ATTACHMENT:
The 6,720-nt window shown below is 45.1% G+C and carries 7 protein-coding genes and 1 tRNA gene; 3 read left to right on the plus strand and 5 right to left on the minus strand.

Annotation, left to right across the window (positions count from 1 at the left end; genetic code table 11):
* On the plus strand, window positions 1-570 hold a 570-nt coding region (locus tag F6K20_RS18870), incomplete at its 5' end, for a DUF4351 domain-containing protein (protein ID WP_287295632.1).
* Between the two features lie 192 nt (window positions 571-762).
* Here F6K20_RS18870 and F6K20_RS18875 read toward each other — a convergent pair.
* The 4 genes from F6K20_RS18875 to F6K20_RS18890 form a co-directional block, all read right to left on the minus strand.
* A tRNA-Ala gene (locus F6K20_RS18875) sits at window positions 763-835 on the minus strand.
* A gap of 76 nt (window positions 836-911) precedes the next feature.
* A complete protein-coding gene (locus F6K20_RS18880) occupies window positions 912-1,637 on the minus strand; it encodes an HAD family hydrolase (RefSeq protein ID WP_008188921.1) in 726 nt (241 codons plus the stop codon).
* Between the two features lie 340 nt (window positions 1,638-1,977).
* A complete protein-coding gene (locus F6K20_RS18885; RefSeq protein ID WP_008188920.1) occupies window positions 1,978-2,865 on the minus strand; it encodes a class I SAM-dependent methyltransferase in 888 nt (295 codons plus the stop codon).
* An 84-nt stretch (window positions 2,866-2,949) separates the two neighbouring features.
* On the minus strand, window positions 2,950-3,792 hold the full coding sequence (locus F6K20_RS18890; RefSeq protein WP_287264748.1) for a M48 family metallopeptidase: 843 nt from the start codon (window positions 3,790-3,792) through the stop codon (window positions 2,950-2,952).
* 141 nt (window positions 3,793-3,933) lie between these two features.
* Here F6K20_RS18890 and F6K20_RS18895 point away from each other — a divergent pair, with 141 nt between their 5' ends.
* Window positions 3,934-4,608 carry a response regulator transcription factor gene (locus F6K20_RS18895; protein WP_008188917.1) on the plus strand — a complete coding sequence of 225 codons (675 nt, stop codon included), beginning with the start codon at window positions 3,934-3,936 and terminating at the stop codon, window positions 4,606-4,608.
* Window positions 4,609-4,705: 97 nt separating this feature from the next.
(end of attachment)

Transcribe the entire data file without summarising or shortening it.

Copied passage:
The 6,720-nt window shown below is 45.1% G+C and carries 7 protein-coding genes and 1 tRNA gene; 3 read left to right on the plus strand and 5 right to left on the minus strand.

Annotation, left to right across the window (positions count from 1 at the left end; genetic code table 11):
* On the plus strand, window positions 1-570 hold a 570-nt coding region (locus tag F6K20_RS18870), incomplete at its 5' end, for a DUF4351 domain-containing protein (protein ID WP_287295632.1).
* Between the two features lie 192 nt (window positions 571-762).
* Here F6K20_RS18870 and F6K20_RS18875 read toward each other — a convergent pair.
* The 4 genes from F6K20_RS18875 to F6K20_RS18890 form a co-directional block, all read right to left on the minus strand.
* A tRNA-Ala gene (locus F6K20_RS18875) sits at window positions 763-835 on the minus strand.
* A gap of 76 nt (window positions 836-911) precedes the next feature.
* A complete protein-coding gene (locus F6K20_RS18880) occupies window positions 912-1,637 on the minus strand; it encodes an HAD family hydrolase (RefSeq protein ID WP_008188921.1) in 726 nt (241 codons plus the stop codon).
* Between the two features lie 340 nt (window positions 1,638-1,977).
* A complete protein-coding gene (locus F6K20_RS18885; RefSeq protein ID WP_008188920.1) occupies window positions 1,978-2,865 on the minus strand; it encodes a class I SAM-dependent methyltransferase in 888 nt (295 codons plus the stop codon).
* An 84-nt stretch (window positions 2,866-2,949) separates the two neighbouring features.
* On the minus strand, window positions 2,950-3,792 hold the full coding sequence (locus F6K20_RS18890; RefSeq protein WP_287264748.1) for a M48 family metallopeptidase: 843 nt from the start codon (window positions 3,790-3,792) through the stop codon (window positions 2,950-2,952).
* 141 nt (window positions 3,793-3,933) lie between these two features.
* Here F6K20_RS18890 and F6K20_RS18895 point away from each other — a divergent pair, with 141 nt between their 5' ends.
* Window positions 3,934-4,608 carry a response regulator transcription factor gene (locus F6K20_RS18895; protein WP_008188917.1) on the plus strand — a complete coding sequence of 225 codons (675 nt, stop codon included), beginning with the start codon at window positions 3,934-3,936 and terminating at the stop codon, window positions 4,606-4,608.
* Window positions 4,609-4,705: 97 nt separating this feature from the next.